With the storms of 2010 (both financial and meteorological) receding, it’s time to fully turn our attention to 2011.
In many ways, we expect the trends in 2011 to be continuation of changes that are already sweeping through retail. We don’t expect any out-of-the-blue bombshells, but the easiest way to lose in retail is to not keep up.
1. “Gateway” Coupons
The coupon and promotion driven retail environment is reaching some sort of end-game, or at least a nadir. After all, triple coupons, bounce back coupons, stackable promotions (clearance price + 25% additional discount + 10% coupon + 5% for using the store credit card) and similarly aggressive promotions are so pervasive that they are now the subject of reality TV shows.
In this race to the bottom, the only tactic left is free, as in “Get $10 off a $10 purchase.” This type of “Gateway” coupon is a straight-up challenge to the consumer (“I dare you to come and cherry-pick $10 worth of merchandise!”). Surprisingly, there is evidence that this type of offer can actually work very well when used judiciously and infrequently.
2. Online Convergence
Online and offline shopping convergence has been predicted since the early 2000s and is finally becoming a reality. The following scenario is now possible:
- See or hear ad on TV/radio, reminding you that you need something from a particular store
- Search through email in-box or online forums for the latest deal or coupon
- Visit store to check-out the merchandise
- Buy item at home because the store didn’t have the color, size, or specific item you needed
- Have item shipped to store to save on shipping
- Visit store, pick-up another item while you’re there
Retailers need to carefully think through the entire shopping experience or risk confusing (with different prices or poorly integrated services) and alienating customers (through poor service somewhere in this chain of events). The idea that different channels need to be managed independently is defunct.
3. “In-store” Technology
We’re not talking about an upgraded POS system or an improved IMS. A big shift in 2011 and beyond is the saturation of smart phones and the resultant change in shopping behavior. We expect a surge in offerings that allow retailers to target consumers with location based ads and offers. There is already growing use of 2D barcodes (e.g. QR Code) that link in-store merchandise to online information. However, adoption of this (or similar technologies that require the customer to take additional action) has been slow.
Instead of asking the consumer to respond to the store, what if the store responded to the customer instead? For example, suppose that you notice a customer walking towards the exit after having lingered in the electronics aisle for 30 min? Would it be useful to target the customer with an offer on his way out? Would a 10% off coupon or an extra year of warranty help “seal the deal”?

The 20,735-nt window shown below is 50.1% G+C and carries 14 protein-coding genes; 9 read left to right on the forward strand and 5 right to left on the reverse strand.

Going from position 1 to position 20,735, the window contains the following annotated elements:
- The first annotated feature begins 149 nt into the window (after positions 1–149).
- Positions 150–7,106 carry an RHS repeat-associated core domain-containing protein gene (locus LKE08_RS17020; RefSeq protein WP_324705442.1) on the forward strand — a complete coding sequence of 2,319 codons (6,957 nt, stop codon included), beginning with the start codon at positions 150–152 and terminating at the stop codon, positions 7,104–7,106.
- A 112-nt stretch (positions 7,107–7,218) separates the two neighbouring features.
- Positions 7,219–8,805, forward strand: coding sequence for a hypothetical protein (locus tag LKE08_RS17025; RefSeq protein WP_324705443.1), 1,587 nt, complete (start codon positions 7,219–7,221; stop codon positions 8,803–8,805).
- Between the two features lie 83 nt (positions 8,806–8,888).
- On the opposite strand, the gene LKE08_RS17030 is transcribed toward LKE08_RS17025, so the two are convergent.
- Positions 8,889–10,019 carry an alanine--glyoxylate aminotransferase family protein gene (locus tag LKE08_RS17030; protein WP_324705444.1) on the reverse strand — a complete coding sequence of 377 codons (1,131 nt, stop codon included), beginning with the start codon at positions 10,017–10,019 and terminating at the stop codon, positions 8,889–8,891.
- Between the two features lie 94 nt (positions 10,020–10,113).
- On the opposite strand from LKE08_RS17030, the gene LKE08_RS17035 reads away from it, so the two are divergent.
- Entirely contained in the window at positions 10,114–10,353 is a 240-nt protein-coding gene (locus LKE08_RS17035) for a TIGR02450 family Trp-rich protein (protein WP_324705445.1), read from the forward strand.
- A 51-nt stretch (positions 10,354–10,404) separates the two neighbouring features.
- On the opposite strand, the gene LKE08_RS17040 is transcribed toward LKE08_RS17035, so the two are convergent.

As always, this technology cuts both ways. Consumers will become increasingly competitive and disloyal as their smart phones allow them to inspect in-store and then buy from the cheapest place online. Brick-and-mortar retailers will never be able to match Amazon’s basket of prices. So, how will traditional retailers fight back? We haven’t yet seen a cogent answer to this question.
With the recent success of Groupon and LivingSocial, we should expect increased adoption … for at least for a little while longer. As we’ll discuss in an upcoming entry, participating in Group Buying programs is only sensible for very small scale retailers. The economics for any national retailer are horrific. That said, there might be sufficient publicity value in being the first “retailer of type X” to participate in Groupon. The window of opportunity for such a promotion is quickly closing.
In fact, since the vast majority of deals on Groupon and LivingSocial meet the minimum number of sign-ups (and hence, go through), there’s not even much of a “group” involved in this “group buying.” What this phenomena really speaks to is the availability of new channels for distributing marketing and promotions. Retail marketers have long used TV, radio, circulars, FSIs, and direct mail. In recent years, they’ve added email and search ads to that repertoire. Now, in 2011, it’s time to master “group” coupons and social channels.
5. Price / Portion
Previously, we mentioned that “dollar” chains have shattered the idea that value can only be achieved by forcing consumers to purchase in bulk. While value (price per unit) will always be important, consumers are wising up to the fact that they may not need an extra pound of coffee or an extra dozen pairs of socks. More importantly, price is still what many consumers see first. Retailers and CPGs outside the dollar space may very well find that there are opportunities to reduce the portion by 50% and the price by 25%, both protecting margins and satisfying customers’ wants.
Portion is just one mechanism towards finding product variations that satisfy consumer demand and protect profits. One of the oldest plays in this play-book is the creation of a “fighter brand” that “fights” on price-point and protects the main brand from price erosion. Purportedly, the new brand is cheaper due to cheaper processes, materials, or amenities, but it’s a difficult balance to achieve. Ideally, this brand helps in a down-turn before quietly disappearing once the main brand regains pricing power, which is exactly what P&G achieved with Tide Basic.